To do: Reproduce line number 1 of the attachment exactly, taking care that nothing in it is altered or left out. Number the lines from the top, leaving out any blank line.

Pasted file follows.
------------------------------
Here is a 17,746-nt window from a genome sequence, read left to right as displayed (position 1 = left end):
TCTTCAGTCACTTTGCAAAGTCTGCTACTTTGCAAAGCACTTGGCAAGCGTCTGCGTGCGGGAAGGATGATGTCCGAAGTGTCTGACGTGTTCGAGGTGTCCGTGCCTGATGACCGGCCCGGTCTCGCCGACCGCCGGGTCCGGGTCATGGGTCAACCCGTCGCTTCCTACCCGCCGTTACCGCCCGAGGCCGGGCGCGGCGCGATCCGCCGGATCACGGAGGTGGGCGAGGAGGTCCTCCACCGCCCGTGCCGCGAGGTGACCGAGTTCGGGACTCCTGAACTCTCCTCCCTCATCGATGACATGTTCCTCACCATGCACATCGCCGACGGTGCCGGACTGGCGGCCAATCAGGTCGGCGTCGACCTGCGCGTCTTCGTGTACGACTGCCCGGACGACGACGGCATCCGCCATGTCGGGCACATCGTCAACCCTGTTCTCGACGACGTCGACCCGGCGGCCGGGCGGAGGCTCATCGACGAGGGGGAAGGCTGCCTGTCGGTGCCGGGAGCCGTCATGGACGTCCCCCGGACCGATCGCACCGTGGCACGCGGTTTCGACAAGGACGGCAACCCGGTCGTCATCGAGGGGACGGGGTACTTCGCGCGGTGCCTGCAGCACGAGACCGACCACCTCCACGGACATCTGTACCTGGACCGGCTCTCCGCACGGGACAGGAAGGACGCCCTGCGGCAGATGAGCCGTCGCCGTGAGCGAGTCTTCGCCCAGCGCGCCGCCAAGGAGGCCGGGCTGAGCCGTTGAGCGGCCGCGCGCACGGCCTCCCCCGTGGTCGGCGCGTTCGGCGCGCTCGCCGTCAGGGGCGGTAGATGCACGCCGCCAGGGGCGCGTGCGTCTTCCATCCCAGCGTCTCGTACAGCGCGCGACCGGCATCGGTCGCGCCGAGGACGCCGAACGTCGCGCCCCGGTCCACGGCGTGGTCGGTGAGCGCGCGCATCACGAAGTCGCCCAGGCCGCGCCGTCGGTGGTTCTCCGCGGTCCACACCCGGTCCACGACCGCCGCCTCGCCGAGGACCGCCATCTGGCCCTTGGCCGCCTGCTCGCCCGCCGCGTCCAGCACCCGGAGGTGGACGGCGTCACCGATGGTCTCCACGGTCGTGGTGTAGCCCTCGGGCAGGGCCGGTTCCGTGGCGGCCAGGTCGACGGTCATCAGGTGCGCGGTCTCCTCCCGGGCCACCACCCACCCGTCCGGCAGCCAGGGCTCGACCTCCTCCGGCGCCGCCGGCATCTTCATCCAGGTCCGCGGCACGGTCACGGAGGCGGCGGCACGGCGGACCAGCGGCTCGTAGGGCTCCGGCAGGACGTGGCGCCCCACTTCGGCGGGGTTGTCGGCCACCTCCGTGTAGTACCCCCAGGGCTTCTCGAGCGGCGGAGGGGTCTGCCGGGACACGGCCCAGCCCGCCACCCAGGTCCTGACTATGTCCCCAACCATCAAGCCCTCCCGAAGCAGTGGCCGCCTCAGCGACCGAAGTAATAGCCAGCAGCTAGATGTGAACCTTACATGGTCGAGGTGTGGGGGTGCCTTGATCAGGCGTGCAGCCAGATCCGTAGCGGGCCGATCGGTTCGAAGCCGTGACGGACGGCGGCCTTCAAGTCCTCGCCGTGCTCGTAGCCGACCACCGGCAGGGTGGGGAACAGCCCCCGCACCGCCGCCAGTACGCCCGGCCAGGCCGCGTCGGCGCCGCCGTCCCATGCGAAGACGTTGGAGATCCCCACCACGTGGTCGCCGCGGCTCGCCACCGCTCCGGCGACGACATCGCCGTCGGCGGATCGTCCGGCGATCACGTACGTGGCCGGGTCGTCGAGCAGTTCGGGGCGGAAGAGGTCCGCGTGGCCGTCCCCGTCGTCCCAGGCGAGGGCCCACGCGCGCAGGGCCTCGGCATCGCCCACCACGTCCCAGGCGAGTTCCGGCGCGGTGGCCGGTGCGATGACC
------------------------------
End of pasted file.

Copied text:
Here is a 17,746-nt window from a genome sequence, read left to right as displayed (position 1 = left end):